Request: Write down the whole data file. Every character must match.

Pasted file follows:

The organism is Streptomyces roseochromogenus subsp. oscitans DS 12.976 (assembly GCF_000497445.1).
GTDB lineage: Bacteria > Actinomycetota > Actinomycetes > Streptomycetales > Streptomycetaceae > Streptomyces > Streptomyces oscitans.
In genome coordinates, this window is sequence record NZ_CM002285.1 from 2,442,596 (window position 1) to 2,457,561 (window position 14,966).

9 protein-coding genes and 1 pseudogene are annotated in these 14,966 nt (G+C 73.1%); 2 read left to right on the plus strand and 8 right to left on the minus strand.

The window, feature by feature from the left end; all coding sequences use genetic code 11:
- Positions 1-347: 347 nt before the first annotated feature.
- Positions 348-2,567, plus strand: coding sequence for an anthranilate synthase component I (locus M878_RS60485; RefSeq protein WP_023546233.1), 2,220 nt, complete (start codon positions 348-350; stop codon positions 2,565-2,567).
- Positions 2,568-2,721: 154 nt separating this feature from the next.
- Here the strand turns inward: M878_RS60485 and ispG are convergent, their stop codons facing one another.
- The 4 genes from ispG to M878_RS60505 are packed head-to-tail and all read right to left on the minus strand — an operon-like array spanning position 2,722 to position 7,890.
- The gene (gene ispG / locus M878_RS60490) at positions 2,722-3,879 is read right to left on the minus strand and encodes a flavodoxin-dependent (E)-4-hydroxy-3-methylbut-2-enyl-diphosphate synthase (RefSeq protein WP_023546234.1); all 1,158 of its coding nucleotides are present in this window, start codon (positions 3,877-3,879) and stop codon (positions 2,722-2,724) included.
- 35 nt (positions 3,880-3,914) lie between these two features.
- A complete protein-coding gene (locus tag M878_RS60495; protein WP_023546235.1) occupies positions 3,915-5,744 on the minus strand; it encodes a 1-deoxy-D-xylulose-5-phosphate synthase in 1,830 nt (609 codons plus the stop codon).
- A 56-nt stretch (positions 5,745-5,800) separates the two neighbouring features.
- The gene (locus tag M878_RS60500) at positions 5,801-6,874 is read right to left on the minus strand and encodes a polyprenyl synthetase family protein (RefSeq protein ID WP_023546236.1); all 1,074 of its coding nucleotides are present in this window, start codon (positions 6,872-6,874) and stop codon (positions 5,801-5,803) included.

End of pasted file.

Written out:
The organism is Streptomyces roseochromogenus subsp. oscitans DS 12.976 (assembly GCF_000497445.1).
GTDB lineage: Bacteria > Actinomycetota > Actinomycetes > Streptomycetales > Streptomycetaceae > Streptomyces > Streptomyces oscitans.
In genome coordinates, this window is sequence record NZ_CM002285.1 from 2,442,596 (window position 1) to 2,457,561 (window position 14,966).

9 protein-coding genes and 1 pseudogene are annotated in these 14,966 nt (G+C 73.1%); 2 read left to right on the plus strand and 8 right to left on the minus strand.

The window, feature by feature from the left end; all coding sequences use genetic code 11:
- Positions 1-347: 347 nt before the first annotated feature.
- Positions 348-2,567, plus strand: coding sequence for an anthranilate synthase component I (locus M878_RS60485; RefSeq protein WP_023546233.1), 2,220 nt, complete (start codon positions 348-350; stop codon positions 2,565-2,567).
- Positions 2,568-2,721: 154 nt separating this feature from the next.
- Here the strand turns inward: M878_RS60485 and ispG are convergent, their stop codons facing one another.
- The 4 genes from ispG to M878_RS60505 are packed head-to-tail and all read right to left on the minus strand — an operon-like array spanning position 2,722 to position 7,890.
- The gene (gene ispG / locus M878_RS60490) at positions 2,722-3,879 is read right to left on the minus strand and encodes a flavodoxin-dependent (E)-4-hydroxy-3-methylbut-2-enyl-diphosphate synthase (RefSeq protein WP_023546234.1); all 1,158 of its coding nucleotides are present in this window, start codon (positions 3,877-3,879) and stop codon (positions 2,722-2,724) included.
- 35 nt (positions 3,880-3,914) lie between these two features.
- A complete protein-coding gene (locus tag M878_RS60495; protein WP_023546235.1) occupies positions 3,915-5,744 on the minus strand; it encodes a 1-deoxy-D-xylulose-5-phosphate synthase in 1,830 nt (609 codons plus the stop codon).
- A 56-nt stretch (positions 5,745-5,800) separates the two neighbouring features.
- The gene (locus tag M878_RS60500) at positions 5,801-6,874 is read right to left on the minus strand and encodes a polyprenyl synthetase family protein (RefSeq protein ID WP_023546236.1); all 1,074 of its coding nucleotides are present in this window, start codon (positions 6,872-6,874) and stop codon (positions 5,801-5,803) included.